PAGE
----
Too bad the weather couldn’t hold out because we had another tour scheduled with him tomorrow. He said the weather didn’t look good so it was best to cancel. So now that we’ve got a free day, Michael be scouring the internet for our next activity 😜 maybe an ATV tour or something…

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Cultural not norms

Today I come with cultural oddities that are blowing my mind 😜

Definitely driving is an experience. You feel both safe and calm that you’re going to die at any moment. Lanes are really just for fun because no one uses them. And when they do use them, like a turning lane for instance the car is just as likely to go straight as it is to turn. Shoulder lanes are fair game and mopeds come outta nowhere. Pedestrians have no rights and similarly no fear. Also merging is an art. Doesn’t matter there’s a car there you just put your blinker on and somehow you smoothly enter.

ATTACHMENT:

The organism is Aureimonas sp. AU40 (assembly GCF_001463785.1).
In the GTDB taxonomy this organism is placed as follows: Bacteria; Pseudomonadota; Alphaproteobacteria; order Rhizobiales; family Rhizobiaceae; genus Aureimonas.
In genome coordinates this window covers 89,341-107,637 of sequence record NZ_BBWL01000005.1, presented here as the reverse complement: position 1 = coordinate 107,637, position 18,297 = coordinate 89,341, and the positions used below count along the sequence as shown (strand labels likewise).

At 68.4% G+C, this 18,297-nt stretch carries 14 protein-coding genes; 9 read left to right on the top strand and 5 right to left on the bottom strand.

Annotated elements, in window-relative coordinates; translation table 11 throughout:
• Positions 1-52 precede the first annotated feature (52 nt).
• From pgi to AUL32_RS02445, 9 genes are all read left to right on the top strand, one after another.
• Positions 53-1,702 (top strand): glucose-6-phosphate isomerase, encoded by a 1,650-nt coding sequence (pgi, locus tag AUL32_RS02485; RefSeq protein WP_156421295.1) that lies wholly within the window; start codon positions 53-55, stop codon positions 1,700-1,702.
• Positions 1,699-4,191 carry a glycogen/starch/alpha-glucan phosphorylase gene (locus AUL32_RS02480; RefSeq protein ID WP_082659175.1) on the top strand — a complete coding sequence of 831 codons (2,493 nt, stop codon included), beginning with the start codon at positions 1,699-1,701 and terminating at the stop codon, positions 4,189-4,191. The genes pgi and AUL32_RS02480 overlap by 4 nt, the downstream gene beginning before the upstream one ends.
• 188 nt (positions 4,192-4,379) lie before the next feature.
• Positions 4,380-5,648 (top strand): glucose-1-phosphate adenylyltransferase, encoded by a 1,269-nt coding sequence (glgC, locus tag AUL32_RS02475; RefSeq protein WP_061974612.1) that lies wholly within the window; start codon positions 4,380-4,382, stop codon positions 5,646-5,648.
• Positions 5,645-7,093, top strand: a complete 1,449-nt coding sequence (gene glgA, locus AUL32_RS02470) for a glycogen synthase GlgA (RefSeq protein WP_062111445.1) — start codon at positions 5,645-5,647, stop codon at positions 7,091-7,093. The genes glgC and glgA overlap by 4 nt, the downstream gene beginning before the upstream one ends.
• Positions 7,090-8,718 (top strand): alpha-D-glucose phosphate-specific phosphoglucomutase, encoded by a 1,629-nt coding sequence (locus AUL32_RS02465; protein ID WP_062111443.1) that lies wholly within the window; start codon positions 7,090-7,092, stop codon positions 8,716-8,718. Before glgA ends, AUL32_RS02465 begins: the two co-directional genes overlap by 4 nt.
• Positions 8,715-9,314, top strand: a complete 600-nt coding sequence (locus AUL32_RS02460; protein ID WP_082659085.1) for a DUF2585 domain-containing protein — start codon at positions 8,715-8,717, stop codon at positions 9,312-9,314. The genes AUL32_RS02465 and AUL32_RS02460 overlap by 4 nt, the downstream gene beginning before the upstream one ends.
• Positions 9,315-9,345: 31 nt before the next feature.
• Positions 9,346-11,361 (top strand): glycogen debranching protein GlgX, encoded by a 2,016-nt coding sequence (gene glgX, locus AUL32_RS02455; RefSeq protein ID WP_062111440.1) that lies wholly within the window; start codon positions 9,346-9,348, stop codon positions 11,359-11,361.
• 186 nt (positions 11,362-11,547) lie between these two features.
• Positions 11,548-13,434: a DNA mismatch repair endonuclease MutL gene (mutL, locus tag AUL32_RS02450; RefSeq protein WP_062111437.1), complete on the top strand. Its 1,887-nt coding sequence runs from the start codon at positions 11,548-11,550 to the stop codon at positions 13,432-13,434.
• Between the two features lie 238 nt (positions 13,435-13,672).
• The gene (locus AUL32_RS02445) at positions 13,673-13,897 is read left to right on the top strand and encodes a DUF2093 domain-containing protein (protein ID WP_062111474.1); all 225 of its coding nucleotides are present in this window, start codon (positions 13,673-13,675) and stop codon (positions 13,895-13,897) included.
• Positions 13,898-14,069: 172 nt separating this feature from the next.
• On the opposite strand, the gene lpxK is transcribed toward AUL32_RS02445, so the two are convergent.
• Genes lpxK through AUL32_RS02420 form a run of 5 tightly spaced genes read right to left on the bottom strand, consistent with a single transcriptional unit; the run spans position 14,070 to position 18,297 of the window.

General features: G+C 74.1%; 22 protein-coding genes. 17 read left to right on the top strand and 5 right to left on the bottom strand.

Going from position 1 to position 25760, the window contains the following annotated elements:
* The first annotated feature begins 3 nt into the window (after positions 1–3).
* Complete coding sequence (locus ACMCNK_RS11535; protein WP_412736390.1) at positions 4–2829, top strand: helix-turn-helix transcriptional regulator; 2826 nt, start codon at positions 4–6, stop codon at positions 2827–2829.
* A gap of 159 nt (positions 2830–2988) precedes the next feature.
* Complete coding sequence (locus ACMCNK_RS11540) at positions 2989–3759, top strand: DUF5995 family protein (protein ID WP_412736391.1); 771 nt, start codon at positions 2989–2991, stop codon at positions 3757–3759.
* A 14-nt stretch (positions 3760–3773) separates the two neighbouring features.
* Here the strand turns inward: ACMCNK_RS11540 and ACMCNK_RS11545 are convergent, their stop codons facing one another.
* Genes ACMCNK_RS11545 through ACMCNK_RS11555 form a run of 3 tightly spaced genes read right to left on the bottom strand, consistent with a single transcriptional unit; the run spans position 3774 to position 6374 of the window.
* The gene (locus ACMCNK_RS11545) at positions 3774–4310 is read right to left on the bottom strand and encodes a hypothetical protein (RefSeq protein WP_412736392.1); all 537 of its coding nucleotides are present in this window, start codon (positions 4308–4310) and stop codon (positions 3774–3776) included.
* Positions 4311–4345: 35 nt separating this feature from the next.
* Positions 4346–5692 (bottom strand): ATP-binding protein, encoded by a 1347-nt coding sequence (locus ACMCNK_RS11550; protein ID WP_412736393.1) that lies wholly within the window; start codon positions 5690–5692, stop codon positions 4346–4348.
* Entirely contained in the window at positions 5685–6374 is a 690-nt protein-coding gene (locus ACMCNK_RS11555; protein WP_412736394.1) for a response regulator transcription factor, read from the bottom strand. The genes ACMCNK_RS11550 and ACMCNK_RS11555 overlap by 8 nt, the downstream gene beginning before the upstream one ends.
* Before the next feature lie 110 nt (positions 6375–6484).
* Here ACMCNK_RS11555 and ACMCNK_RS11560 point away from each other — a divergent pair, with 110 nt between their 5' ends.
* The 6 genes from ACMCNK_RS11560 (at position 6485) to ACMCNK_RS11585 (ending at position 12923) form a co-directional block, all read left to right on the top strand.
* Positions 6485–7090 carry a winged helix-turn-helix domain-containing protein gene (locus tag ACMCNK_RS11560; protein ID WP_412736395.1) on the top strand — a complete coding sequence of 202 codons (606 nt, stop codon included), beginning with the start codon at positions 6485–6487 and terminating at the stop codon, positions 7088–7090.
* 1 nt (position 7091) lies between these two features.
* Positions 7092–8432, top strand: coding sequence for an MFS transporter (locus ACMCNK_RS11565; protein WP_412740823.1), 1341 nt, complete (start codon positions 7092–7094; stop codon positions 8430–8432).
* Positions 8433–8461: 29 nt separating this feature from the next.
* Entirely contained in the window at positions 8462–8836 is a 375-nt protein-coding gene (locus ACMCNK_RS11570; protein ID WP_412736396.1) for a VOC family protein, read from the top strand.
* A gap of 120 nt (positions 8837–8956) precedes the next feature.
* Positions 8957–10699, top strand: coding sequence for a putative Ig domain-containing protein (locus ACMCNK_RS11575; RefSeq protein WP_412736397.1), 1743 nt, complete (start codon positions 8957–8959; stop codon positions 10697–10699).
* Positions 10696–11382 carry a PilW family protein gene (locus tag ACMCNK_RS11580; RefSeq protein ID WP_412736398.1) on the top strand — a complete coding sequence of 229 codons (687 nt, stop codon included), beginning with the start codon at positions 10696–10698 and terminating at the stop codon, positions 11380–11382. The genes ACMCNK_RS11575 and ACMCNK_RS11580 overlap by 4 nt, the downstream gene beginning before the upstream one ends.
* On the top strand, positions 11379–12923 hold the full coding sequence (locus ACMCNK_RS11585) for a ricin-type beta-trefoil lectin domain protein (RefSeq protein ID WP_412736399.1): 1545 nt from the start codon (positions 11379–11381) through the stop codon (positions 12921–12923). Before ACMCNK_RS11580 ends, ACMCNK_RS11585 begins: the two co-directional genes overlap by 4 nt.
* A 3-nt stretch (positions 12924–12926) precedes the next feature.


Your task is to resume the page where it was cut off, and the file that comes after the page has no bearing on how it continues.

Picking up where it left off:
Bathrooms. Oh my, where to start. Toilet paper is a luxury. Let me say again, toilet paper is a luxury. Then there’s these weird hoses next to the toilet which I finally figured out was to flush waste down (I didn’t know if was to wash up or what). Sometimes it’s hard to find, I don’t know what to say ‘American toilets’ or not squatting toilets… and then there’s the issue of not putting any paper down the toilet. So there’s often a trash can for you to wipe and then throw away. I don’t know if the whole city is on a cesspool or something but it’s weird to not wipe and just throw it in the toilet. Uhm… sometimes there’s like a bucket and dirty water next to the toilet, also used to manually flush the toilet. Seriously, took me 3 days for me to figure out.

Also napkins and paper towels. Not big here but when you do find them it’s like Kleenex on the dinner table. Do you know how hard it is to wipe up curry with a two ply tissue?

Trust me there’s a lot more but give me a moment to remember them again πŸ˜‚